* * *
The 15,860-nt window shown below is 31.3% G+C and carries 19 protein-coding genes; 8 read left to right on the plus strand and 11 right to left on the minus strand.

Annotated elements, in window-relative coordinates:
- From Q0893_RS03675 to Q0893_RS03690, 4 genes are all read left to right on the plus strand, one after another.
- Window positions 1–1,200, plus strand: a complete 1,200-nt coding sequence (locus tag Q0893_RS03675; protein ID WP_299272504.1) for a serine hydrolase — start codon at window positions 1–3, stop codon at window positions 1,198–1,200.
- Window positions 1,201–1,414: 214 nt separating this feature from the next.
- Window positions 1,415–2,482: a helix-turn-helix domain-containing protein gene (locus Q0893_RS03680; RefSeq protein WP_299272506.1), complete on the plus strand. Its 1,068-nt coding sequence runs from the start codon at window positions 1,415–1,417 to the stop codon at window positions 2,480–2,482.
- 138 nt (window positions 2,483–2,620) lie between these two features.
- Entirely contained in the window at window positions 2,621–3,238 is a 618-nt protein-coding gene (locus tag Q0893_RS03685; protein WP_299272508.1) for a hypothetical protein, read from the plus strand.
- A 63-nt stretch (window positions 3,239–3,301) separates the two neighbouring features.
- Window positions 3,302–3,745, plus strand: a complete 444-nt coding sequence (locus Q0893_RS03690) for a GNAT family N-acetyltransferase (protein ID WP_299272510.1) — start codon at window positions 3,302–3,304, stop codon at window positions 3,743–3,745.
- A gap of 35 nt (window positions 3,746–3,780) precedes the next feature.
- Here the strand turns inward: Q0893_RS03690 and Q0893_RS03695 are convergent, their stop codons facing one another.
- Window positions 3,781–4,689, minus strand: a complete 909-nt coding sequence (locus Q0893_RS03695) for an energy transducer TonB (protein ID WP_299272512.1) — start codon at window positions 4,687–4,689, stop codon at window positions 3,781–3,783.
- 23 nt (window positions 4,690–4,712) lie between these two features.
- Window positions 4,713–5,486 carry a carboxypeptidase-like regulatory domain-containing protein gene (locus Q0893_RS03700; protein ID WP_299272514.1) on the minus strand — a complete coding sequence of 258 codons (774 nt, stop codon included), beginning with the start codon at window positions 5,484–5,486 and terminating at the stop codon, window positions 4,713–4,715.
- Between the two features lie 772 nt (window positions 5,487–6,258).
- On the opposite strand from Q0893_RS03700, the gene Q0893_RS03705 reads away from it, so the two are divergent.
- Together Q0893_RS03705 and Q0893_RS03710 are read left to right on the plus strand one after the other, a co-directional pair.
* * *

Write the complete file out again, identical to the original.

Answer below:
The 15,860-nt window shown below is 31.3% G+C and carries 19 protein-coding genes; 8 read left to right on the plus strand and 11 right to left on the minus strand.

Annotated elements, in window-relative coordinates:
- From Q0893_RS03675 to Q0893_RS03690, 4 genes are all read left to right on the plus strand, one after another.
- Window positions 1–1,200, plus strand: a complete 1,200-nt coding sequence (locus tag Q0893_RS03675; protein ID WP_299272504.1) for a serine hydrolase — start codon at window positions 1–3, stop codon at window positions 1,198–1,200.
- Window positions 1,201–1,414: 214 nt separating this feature from the next.
- Window positions 1,415–2,482: a helix-turn-helix domain-containing protein gene (locus Q0893_RS03680; RefSeq protein WP_299272506.1), complete on the plus strand. Its 1,068-nt coding sequence runs from the start codon at window positions 1,415–1,417 to the stop codon at window positions 2,480–2,482.
- 138 nt (window positions 2,483–2,620) lie between these two features.
- Entirely contained in the window at window positions 2,621–3,238 is a 618-nt protein-coding gene (locus tag Q0893_RS03685; protein WP_299272508.1) for a hypothetical protein, read from the plus strand.
- A 63-nt stretch (window positions 3,239–3,301) separates the two neighbouring features.
- Window positions 3,302–3,745, plus strand: a complete 444-nt coding sequence (locus Q0893_RS03690) for a GNAT family N-acetyltransferase (protein ID WP_299272510.1) — start codon at window positions 3,302–3,304, stop codon at window positions 3,743–3,745.
- A gap of 35 nt (window positions 3,746–3,780) precedes the next feature.
- Here the strand turns inward: Q0893_RS03690 and Q0893_RS03695 are convergent, their stop codons facing one another.
- Window positions 3,781–4,689, minus strand: a complete 909-nt coding sequence (locus Q0893_RS03695) for an energy transducer TonB (protein ID WP_299272512.1) — start codon at window positions 4,687–4,689, stop codon at window positions 3,781–3,783.
- 23 nt (window positions 4,690–4,712) lie between these two features.
- Window positions 4,713–5,486 carry a carboxypeptidase-like regulatory domain-containing protein gene (locus Q0893_RS03700; protein ID WP_299272514.1) on the minus strand — a complete coding sequence of 258 codons (774 nt, stop codon included), beginning with the start codon at window positions 5,484–5,486 and terminating at the stop codon, window positions 4,713–4,715.
- Between the two features lie 772 nt (window positions 5,487–6,258).
- On the opposite strand from Q0893_RS03700, the gene Q0893_RS03705 reads away from it, so the two are divergent.
- Together Q0893_RS03705 and Q0893_RS03710 are read left to right on the plus strand one after the other, a co-directional pair.